The abrupt and embarrassing end to Miles’ tenure this week shouldn’t be dismissed because KU lives at the bottom of the Power 5 and always seems to have shovels ready to dig deeper into the pits. That’s all true. But the Kansas situation provides reminders that go beyond Miles, athletic director Jeff Long, institutional dysfunction and a hire doomed from the start.
Athletic directors and university presidents around the country must pay attention to what happened at Kansas. The situation represents an opportunity to evaluate how coaching candidates are identified, vetted and selected, and what should really matter in the hiring process.
Perhaps Kansas’ dismissal of Miles will be a tipping point for how schools search for coaches in the future, especially after the winter brought fewer home run hires, some legacy hires and a drop in diversity numbers among Power 5 schools overall.
Here are five lessons from the Kansas/Miles mess that schools should apply when searching for coaches in 2021.
1. Stop worrying about winning the news conference
I work in the media and enjoy an entertaining news conference as much as anyone. But as someone who closely covers the coaching carousel, I can’t understand why a public introduction or creating initial (and likely short-lived) buzz carries so much weight.
“They want to be able to win the press conference,” a Power 5 coach told me Tuesday. “They want to be able to say to their constituents, to their stakeholders, when they announce this new head coach, they want there to be excitement, they want there to be buzz. To me, it’s like I’m looking at a player and only evaluating who has been labeled by a recruiting service as a five-star player.”
Donors matter. Schools need them engaged and energized to keep sending checks. But athletic directors ultimately should prioritize winning games over winning news conferences. Hire the best coach from a diverse pool of candidates, regardless of how many laughs he can generate or memorable lines he can deliver on day one. As an AD, it’s ultimately your job to win over the donors.
“Every AD, either the AD or someone in the administration, mentions: ‘Can we win the press conference?'” a Power 5 athletic director told me Tuesday. “That sounds great. I want to win on the field. You’ll win the press conference by winning on the field. When I go about looking at someone, and I truly mean this: I’m looking for the best candidate for our program and what that candidate’s ability is to do the job.”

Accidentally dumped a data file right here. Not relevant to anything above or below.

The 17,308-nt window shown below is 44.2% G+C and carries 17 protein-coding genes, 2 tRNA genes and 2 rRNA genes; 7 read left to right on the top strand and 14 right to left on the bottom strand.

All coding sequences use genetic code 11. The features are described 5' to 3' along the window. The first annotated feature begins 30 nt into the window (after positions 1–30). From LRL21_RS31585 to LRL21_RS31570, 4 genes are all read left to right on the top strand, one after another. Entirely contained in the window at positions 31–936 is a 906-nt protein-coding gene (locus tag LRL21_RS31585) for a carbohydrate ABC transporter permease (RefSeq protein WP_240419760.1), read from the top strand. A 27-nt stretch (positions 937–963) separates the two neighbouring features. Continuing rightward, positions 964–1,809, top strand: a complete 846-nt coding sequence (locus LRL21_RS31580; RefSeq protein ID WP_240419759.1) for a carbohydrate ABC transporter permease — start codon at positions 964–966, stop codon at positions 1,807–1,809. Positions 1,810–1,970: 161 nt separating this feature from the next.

Kansas has hired two “name” coaches in the past decade: Miles and Charlie Weis. Both were fired from top-10 jobs (LSU and Notre Dame, respectively). Neither had led a program facing the inherent challenges with winning, facilities, support and other areas that the KU job poses. Their combined record at KU: 9-40 in four-plus seasons.
I rated the Miles hire among the worst of the 2018 cycle, not because of the then-unknown issues at LSU that eventually led to his ouster at Kansas, but due to his outdated approach toward offense. Many other media members praised the hire, noting the excitement Miles would bring to Kansas. I’m not taking a victory lap. I’ve whiffed on plenty of coaching grades. Snap judgments about coaches at the start of their tenures really shouldn’t shape hiring decisions.
2. Stop hiring your friends
The Kansas coaching search in 2018 really wasn’t much of one. Long didn’t use an external firm to assist in the search, zeroed in on Miles and made the hire in mid-November, two to three weeks before the coaching cycle usually gets rolling. Miles had been out of coaching since LSU fired him in September 2016 after a 2-2 start. Long and Miles went back to their time together at Michigan, when Miles coached under Bo Schembechler and Gary Moeller, and Long served as an assistant athletic director. The two men were friends. Long desperately wanted to get rid of David Beaty and hire his own guy. So he did.
The familiarity factor will always be present in coach hires, just like with job searches in other fields. Long knew Miles for decades. He felt comfortable in hiring his buddy. But the process must not be so simple. Administrators can’t rely on their own biases, even if they go back decades with certain candidates.
Diversity remains a challenge in the college football coaching ranks. The number of Black coaches in the Power 5 dropped from 11 to eight in the most recent cycle, and so far no Power 5 schools have hired Black coaches. Marshall’s Charles Huff is the only Black coach hired in the most recent cycle. In December 2009, Turner Gill became Kansas’ first Black football coach, but was fired after only two seasons and a 5-19 record.